NOTEBOOK: Pelesasa and Jakes take small lead in WKU QB race

Zach Greenwell

This story was originally published Aug. 13, 2010.

After four days of Western’s quarterback situation sitting at a stalemate, Head Coach Willie Taggart said after Friday’s practice that there’s finally been some separation.

Taggart said junior Matt Pelesasa and incumbent starter Kawaun Jakes have lifted themselves slightly above true freshman Brandon Doughty.

“I would say Jakes and Matt are really close, and Brandon’s coming, but he’s not far,” Taggart said. “For him to be a freshman and this be new to him, he’s picking it up well, and that speaks volumes of the kid. You’ve got three guys you can probably do something with in our offense, and it has to be that way.”

Pelesasa earned most of the team’s reps in the spring while Jakes was out with an injured ankle.

Doughty, a Rivals three-star recruit from Florida, has closed the gap to the returnees faster than expected, Taggart said.

But while a tight race is healthy for competition, Taggart said someone will eventually have to break away from the pack.

“Guys go out and make good throws, and then the other will come in and do one, and that’s what it’s going to be about,” he said. “We’re not anywhere close to naming one because of how close they are. But one of them’s going to have to separate himself because we’re only going to have one quarterback.”

Making mismatches

One of the biggest highlights of Friday’s practice was the role of different running backs in Western’s passing game.

Junior backs Bobby Rainey and Avery Hibbitt caught several passes from each of the team’s three quarterbacks throughout the day.

Rainey had the most thrilling — a reception of at least 40 yards for a touchdown from Pelesasa.

Pelesasa scrambled out of the pocket and threw the desperation pass to Rainey off his back foot, but Rainey hauled it in on a vertical route for the score.

Hibbitt, a former Bowling Green High School standout, was also heavily involved in the offense, catching several slants across the middle for good gains.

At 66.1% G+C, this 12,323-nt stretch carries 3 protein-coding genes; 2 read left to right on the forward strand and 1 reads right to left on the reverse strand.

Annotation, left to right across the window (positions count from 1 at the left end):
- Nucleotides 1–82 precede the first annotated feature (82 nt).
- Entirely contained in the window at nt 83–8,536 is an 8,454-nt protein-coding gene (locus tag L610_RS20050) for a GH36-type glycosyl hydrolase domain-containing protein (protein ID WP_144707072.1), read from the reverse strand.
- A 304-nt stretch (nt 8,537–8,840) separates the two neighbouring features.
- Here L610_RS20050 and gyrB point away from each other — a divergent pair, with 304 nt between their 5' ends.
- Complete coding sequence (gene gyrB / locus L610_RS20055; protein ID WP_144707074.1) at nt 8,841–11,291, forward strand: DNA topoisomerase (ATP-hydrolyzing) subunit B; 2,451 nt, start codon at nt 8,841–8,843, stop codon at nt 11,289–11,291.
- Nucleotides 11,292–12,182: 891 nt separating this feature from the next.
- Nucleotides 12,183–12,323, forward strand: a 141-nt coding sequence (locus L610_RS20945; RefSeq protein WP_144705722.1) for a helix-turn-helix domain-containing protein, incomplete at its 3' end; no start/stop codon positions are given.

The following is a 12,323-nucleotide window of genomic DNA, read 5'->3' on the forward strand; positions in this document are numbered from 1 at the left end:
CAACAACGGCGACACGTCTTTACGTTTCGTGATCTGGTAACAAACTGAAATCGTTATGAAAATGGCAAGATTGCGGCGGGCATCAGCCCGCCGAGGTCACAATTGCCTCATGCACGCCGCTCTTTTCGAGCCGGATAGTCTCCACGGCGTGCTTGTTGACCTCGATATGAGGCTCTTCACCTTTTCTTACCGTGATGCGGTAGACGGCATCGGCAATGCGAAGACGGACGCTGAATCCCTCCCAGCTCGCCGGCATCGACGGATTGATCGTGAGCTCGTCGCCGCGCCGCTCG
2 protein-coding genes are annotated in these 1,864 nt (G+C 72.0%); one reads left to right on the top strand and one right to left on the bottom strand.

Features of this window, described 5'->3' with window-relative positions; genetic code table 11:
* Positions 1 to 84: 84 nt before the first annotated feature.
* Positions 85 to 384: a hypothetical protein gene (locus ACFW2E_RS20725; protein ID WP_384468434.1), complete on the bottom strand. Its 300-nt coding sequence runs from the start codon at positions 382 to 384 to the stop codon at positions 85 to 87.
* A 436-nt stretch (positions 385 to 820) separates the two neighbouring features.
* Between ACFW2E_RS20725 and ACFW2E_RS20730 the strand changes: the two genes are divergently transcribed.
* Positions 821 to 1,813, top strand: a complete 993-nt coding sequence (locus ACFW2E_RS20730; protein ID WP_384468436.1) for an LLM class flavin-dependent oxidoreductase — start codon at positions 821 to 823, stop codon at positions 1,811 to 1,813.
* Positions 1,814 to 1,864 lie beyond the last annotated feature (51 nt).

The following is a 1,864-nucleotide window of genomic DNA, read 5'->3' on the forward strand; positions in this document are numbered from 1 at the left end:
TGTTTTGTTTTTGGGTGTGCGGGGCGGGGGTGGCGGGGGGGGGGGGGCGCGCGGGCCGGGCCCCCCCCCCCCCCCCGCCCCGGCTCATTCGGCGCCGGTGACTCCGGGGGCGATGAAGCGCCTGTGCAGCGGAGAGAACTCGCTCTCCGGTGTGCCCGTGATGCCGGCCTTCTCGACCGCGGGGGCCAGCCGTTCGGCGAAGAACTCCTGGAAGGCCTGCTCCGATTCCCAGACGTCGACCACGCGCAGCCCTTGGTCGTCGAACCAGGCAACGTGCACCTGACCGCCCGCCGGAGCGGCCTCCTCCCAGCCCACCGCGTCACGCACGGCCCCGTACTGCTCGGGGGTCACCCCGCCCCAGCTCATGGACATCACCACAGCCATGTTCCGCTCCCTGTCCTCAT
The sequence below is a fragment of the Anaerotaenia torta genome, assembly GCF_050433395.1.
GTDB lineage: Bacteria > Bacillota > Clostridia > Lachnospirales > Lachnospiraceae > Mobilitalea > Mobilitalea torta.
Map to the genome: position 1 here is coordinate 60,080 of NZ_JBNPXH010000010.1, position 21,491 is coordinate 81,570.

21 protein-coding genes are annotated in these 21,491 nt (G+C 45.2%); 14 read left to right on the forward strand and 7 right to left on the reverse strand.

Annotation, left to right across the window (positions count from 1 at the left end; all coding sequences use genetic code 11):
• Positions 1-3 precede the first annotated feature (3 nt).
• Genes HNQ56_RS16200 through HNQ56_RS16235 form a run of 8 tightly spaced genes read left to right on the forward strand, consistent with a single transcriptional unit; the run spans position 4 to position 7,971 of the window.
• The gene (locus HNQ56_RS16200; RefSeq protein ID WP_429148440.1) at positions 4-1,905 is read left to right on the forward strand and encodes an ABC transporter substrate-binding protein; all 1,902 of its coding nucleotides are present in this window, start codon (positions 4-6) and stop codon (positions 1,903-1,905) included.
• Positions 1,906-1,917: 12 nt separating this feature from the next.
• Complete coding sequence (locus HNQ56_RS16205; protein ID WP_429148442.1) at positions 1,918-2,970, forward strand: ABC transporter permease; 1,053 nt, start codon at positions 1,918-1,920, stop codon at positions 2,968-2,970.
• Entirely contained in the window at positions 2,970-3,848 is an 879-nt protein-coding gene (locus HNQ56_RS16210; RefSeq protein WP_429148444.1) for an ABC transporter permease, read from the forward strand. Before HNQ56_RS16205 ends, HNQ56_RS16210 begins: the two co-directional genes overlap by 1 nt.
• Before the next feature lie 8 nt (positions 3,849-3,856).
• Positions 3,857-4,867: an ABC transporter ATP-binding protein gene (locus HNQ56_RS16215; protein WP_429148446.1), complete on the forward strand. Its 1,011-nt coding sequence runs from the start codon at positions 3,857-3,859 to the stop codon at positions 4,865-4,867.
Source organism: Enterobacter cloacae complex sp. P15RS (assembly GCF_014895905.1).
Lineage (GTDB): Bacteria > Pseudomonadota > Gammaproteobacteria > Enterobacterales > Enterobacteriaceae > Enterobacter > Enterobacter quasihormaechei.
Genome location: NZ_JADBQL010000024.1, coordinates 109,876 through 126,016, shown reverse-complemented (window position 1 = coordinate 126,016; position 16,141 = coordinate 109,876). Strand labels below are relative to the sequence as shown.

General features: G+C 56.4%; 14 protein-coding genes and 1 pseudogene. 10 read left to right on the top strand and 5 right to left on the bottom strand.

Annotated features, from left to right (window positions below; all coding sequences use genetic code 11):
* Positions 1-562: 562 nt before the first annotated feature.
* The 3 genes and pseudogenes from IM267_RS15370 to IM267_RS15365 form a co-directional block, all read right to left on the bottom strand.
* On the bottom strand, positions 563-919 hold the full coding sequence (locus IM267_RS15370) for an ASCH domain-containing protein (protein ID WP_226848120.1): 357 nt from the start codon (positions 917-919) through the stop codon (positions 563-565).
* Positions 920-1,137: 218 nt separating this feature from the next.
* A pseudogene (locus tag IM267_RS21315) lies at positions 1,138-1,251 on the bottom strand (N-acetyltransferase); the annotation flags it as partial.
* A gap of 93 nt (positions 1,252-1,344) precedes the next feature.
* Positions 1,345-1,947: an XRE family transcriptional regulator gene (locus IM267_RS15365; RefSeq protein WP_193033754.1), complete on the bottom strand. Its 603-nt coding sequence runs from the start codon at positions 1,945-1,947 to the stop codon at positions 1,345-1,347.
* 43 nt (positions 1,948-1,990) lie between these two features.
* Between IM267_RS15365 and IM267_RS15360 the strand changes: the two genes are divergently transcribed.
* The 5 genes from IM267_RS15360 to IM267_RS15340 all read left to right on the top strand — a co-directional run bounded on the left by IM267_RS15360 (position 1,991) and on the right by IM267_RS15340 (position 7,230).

“He’s really good with the ball in his hands, and we’ve got to do a good job as a coaching staff of putting the ball in his hands and let him do what he’s good at,” Taggart said of Hibbitt. “That’s why we put him back there, and I think he’s excited about it because it lets him do what he does best.”

Hibbitt was recruited as a running back by the Western coaches – including Taggart during his first stint in Bowling Green– but eventually switched to the defensive backfield. It was announced at Monday’s first practice that Hibbitt has returned to his original position this season.

“I think Avery knew he’s an offensive player,” Taggart said. “I told him, ‘I just don’t see the emotion in you … playing defensive back.’ He’s showing it out there, and his teammates are starting to see it.”

If Taggart has it his way, the added complexity in the receiving game won’t end with Rainey and Hibbitt.

Taggart said the West Coast offense allows a team to exploit all kinds of mismatches, which will be the Toppers’ ‘bread and butter.’

“You can utilize all of your skill guys to make plays for us,” he said. “We’ve got to do that with mismatches and stuff. It’ll help us out as a football team to be able to do that, and to get in some passing formations without getting in the pass formation. It’s great to be able to get out three-wide and not have three receivers in there.

“To me, it goes back to backyard ball. Don’t think a lot, and act like you’re in the backyard — run a five-yard cut and then put a move on them. Those guys are catching on to that, and it’s good because we had a successful day throwing the ball to the backs.”

Getting hyped on D

When freshman defensive back Ty Scott intercepted Doughty during an 11-on-11 drill, Taggart said he heard one thing that concerned him — silence.

“I told our defense, ‘When you guys do something, I want you to celebrate. You got an interception and no one said anything.’ I don’t like that. That’s what we’re out there to do, and that’s big-time stuff. I don’t care if it’s in a practice or a game – you’re out here working hard to do it, so go celebrate with them.”

Senior linebacker Thomas Majors agreed that the defense wasn’t as amped as the day before.

“It wasn’t a bad practice, but it wasn’t where we needed to be at,” Majors said. “We had a lot of enthusiasm yesterday, and I think we need to keep that every day. We didn’t take a step back, but we just need to keep the juice when we’re out there on the field.”

“Juice” has been Taggart’s new go-to catchphrase this fall — the new “Chasing Greatness,” if you will. Several of the players — like Majors — have adopted the term, but Taggart said he wants them to show it on the field as well.

“Don’t just act like, ‘That’s what we do,’ and walk off,” he said. “That doesn’t happen all the time, so when it does, let’s have fun together as a team.”